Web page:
Our planning process has evolved over the years, as we apply the experience gained during thirty years of preparing plans and administering many of those plans upon incapacity or death. But the process still begins the same way it always has, with a meaningful conversation. At Hiskey Law Firm, we focus on understanding your concerns and goals for your family as the essential first step in providing the wise counsel needed to design your plan. Fundamentally, estate and wealth transfer planning involves ensuring the efficient and appropriate transfer of your assets at death and protecting you and your family in the event of diminished capacity; in short, protecting your family’s future. However, wise planning will also reflect the values you hope will influence your family and community, transferring not only your assets, but your experience, and the virtues and values that have shaped you. This approach also equips you with tools to better impart those virtues and values now, not just at your eventual death.
After it becomes clear what you wish to accomplish, and after evaluating your financial assets, the focus turns to identifying the appropriate planning tools to utilize for your plan. Recent tax law changes have provided exclusions of $11,580,000 in 2020 (indexed for inflation) against estate taxes, and the ability of a surviving spouse to preserve their spouse’s estate tax exclusion without the necessity of an irrevocable trust. As a result, conventional planning for many couples in the past may no longer be appropriate. However, the issues are still complex when trying to plan for long time horizons, and many families will still have non-tax reasons for plans that create irrevocable trusts at the first spouse’s death, protecting the surviving spouse from those who may inappropriately influence them, and protecting the intended beneficiaries.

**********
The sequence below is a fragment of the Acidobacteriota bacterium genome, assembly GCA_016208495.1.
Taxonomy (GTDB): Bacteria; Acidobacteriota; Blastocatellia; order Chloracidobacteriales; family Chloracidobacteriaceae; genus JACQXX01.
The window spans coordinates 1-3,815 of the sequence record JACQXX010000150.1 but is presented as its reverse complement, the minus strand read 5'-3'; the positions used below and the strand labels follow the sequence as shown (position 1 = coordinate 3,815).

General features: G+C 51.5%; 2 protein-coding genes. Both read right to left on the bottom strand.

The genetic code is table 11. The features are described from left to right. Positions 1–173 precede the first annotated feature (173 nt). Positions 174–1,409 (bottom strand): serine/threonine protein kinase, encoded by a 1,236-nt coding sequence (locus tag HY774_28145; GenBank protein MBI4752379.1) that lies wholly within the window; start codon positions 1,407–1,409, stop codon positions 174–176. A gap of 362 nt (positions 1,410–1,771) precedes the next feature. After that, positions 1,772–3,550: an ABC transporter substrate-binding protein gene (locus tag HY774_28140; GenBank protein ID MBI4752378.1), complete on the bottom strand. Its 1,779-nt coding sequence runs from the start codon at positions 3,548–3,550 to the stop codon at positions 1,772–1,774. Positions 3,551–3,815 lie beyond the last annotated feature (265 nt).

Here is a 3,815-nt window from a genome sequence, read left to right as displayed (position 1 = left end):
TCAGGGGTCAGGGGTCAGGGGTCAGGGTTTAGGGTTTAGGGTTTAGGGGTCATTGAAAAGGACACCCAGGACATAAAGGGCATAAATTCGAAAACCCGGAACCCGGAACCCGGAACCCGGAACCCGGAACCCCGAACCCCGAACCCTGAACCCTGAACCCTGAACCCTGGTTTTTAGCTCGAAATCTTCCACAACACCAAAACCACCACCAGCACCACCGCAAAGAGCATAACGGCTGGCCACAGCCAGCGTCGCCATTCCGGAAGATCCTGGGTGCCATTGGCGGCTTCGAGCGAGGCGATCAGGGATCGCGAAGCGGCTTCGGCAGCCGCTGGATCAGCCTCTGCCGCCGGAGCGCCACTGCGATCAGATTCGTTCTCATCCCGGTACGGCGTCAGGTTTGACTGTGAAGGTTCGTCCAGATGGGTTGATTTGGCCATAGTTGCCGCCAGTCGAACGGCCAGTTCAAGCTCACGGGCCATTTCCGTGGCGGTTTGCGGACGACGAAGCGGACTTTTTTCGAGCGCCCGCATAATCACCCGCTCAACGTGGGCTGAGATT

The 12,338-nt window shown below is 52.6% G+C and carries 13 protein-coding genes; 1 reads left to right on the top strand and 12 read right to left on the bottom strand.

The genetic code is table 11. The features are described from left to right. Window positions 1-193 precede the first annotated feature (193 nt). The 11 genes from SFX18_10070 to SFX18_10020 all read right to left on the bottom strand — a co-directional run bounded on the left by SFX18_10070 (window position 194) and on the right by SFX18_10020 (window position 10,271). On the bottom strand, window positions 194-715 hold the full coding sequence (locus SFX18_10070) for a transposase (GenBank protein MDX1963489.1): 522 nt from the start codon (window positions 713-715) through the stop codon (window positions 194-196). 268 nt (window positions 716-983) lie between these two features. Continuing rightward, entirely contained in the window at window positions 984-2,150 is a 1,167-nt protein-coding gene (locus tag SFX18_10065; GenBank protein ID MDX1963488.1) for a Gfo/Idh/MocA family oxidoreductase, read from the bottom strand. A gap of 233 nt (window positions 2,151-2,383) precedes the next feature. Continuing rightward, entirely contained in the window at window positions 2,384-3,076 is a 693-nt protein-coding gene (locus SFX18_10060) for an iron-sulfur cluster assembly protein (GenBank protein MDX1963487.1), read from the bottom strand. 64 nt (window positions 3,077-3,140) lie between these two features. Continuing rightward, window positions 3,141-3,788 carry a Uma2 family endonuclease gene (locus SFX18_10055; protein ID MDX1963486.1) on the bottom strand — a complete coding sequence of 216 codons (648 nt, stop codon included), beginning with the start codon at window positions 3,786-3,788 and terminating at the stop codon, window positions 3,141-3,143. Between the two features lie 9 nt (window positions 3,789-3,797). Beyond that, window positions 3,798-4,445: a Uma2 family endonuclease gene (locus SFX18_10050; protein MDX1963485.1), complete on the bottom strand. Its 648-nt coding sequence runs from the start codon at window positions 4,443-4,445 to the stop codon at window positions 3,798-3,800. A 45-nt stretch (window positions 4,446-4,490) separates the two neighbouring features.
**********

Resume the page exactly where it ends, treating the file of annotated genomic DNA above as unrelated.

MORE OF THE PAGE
Even with simpler tax planning options available for many clients, revocable trusts remain critical to avoid the probate which is generally required in California when an individual dies having more than $150,000 of assets in their name alone if those assets are passing to someone other than a surviving spouse.
Our process helps ensure that you have a thorough yet flexible estate plan that accurately reflects your objectives, allowing you to not only protect, manage, and distribute your estate properly, but to leave a legacy for succeeding generations and your community.